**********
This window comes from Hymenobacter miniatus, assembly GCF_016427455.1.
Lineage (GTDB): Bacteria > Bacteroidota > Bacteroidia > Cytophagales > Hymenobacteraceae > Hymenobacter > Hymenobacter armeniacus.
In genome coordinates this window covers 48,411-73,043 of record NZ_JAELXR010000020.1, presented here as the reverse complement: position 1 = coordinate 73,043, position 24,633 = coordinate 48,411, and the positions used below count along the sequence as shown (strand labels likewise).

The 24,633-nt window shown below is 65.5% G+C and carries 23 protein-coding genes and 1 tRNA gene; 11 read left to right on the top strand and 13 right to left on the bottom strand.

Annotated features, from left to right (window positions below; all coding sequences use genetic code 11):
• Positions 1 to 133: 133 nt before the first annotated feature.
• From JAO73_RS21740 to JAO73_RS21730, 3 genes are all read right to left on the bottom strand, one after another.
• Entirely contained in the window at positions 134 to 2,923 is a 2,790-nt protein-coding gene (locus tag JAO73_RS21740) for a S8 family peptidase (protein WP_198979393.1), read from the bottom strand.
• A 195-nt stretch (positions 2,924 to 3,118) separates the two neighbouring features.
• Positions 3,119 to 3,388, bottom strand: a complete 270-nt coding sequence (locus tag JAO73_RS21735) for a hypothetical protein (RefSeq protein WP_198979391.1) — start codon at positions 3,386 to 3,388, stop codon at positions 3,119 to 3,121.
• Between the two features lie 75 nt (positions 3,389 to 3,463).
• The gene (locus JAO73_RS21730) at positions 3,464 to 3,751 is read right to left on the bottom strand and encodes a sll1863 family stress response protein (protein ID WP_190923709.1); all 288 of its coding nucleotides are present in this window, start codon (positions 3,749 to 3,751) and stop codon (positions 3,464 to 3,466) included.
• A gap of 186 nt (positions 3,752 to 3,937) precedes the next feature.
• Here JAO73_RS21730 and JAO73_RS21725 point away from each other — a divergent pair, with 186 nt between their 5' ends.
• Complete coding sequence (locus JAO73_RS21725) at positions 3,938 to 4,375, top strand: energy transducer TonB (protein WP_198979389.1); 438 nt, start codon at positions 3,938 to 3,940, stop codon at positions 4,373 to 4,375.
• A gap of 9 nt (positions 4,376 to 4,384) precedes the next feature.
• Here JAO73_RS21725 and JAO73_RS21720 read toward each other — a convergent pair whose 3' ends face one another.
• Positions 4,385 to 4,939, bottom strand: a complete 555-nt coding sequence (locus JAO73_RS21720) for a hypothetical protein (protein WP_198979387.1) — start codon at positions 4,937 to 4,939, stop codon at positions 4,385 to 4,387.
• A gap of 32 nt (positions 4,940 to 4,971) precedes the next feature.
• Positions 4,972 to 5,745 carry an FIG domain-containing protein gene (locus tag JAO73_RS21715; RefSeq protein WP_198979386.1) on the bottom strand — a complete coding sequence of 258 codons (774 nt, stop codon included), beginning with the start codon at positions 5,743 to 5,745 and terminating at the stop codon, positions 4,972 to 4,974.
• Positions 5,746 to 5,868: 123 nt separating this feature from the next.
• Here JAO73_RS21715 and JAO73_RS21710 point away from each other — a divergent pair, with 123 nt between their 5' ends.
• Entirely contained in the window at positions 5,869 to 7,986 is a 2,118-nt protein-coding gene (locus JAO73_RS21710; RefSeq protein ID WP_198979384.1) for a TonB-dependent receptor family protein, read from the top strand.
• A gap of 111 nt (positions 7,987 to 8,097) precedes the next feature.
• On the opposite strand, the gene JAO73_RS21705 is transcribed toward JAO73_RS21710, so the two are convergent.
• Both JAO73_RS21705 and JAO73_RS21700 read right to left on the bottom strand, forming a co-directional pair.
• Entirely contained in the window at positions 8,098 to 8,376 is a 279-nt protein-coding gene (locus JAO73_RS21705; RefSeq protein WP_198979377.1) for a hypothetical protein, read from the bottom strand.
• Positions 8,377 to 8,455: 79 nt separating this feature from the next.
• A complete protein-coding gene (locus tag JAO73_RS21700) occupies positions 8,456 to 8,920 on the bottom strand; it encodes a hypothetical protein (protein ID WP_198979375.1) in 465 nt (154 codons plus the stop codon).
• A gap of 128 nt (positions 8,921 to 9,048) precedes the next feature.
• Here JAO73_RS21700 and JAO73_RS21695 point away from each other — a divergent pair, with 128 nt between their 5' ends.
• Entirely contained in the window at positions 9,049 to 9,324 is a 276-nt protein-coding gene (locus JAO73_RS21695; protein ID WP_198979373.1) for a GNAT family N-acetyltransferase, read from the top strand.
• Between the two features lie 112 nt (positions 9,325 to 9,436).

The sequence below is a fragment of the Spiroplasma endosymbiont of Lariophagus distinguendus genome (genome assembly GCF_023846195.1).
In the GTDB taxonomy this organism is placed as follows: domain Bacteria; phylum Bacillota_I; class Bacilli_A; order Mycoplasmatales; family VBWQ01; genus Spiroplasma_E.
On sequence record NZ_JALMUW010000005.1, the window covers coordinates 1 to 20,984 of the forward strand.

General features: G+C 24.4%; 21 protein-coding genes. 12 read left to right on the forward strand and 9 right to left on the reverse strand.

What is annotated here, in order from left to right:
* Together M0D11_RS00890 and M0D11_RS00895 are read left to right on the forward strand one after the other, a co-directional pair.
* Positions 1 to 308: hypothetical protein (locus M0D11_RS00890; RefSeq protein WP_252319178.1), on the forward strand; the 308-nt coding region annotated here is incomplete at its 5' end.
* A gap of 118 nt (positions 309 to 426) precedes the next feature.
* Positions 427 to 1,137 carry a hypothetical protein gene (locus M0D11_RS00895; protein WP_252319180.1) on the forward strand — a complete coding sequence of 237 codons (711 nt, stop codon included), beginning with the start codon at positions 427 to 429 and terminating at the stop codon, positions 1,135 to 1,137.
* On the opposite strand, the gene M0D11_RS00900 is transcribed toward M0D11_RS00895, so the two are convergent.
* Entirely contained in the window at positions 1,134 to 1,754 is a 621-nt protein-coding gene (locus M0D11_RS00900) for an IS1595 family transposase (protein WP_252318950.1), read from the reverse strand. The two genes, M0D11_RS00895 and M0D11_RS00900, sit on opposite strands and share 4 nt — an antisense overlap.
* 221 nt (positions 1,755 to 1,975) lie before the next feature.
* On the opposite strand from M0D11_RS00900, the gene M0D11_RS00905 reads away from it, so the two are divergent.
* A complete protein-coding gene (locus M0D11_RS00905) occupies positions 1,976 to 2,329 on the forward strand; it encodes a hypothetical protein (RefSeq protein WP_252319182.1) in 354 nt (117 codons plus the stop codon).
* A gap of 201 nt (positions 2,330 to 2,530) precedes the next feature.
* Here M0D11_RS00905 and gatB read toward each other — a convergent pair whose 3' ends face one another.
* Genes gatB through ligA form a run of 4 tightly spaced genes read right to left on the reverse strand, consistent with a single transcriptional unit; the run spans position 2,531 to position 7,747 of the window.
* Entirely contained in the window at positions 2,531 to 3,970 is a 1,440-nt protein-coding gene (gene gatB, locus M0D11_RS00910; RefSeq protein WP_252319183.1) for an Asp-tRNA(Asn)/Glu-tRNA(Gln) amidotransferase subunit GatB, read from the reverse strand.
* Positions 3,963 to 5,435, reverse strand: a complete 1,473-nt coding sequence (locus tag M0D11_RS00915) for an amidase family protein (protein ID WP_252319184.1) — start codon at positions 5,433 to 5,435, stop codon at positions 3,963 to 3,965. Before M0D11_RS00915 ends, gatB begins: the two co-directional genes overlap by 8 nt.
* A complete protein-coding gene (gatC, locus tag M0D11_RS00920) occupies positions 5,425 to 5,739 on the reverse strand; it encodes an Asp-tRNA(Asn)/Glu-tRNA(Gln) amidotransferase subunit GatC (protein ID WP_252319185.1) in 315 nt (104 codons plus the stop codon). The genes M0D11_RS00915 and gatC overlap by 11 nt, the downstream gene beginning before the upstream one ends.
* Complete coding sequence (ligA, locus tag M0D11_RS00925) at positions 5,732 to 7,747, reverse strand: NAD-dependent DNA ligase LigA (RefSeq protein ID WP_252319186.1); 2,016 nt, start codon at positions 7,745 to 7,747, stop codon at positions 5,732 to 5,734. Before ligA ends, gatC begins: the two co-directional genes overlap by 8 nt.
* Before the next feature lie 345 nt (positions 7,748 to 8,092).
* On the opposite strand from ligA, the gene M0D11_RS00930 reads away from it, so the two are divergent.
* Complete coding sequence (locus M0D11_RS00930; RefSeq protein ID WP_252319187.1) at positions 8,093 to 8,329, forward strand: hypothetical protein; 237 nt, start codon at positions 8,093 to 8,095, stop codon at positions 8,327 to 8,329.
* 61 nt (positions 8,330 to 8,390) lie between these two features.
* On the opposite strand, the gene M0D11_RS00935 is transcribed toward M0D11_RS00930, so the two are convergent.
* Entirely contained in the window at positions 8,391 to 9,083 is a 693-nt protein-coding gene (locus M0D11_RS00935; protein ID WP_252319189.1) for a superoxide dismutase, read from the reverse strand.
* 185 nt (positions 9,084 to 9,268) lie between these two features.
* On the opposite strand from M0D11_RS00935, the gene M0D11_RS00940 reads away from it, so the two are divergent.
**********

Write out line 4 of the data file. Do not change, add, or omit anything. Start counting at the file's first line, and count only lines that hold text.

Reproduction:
The 24,633-nt window shown below is 65.5% G+C and carries 23 protein-coding genes and 1 tRNA gene; 11 read left to right on the top strand and 13 right to left on the bottom strand.